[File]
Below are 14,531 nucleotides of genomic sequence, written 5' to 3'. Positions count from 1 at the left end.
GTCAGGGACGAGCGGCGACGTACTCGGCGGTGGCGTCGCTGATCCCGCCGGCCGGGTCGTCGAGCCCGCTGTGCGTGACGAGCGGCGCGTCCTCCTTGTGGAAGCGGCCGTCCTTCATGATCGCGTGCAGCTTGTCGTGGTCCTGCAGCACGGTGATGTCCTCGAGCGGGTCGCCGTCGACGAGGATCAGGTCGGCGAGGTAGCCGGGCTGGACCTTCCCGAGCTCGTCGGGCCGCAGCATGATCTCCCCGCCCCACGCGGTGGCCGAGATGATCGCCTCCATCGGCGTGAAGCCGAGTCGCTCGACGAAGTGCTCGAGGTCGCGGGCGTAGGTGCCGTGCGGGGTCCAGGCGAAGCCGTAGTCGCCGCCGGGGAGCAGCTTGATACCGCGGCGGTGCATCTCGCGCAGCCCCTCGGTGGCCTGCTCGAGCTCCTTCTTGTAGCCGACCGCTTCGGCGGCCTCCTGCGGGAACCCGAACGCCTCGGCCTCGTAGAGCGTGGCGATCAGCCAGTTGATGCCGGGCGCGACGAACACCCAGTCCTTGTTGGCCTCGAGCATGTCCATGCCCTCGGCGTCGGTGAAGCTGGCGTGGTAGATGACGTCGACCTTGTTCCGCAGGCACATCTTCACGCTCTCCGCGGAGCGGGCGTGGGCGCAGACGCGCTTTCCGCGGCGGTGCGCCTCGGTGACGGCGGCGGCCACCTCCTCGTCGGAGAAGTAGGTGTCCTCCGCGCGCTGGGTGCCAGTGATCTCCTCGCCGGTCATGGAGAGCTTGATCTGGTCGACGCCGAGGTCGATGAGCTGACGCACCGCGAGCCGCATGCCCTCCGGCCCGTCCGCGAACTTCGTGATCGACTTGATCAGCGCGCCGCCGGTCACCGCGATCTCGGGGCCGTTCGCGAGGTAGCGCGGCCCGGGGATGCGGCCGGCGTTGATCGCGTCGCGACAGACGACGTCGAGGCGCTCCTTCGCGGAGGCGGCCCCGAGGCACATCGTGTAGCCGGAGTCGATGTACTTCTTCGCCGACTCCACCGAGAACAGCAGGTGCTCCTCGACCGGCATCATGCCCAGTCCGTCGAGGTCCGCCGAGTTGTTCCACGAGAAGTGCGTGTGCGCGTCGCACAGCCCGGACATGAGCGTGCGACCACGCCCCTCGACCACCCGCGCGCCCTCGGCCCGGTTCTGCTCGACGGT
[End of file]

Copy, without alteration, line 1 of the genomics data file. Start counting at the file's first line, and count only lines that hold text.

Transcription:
Below are 14,531 nucleotides of genomic sequence, written 5' to 3'. Positions count from 1 at the left end.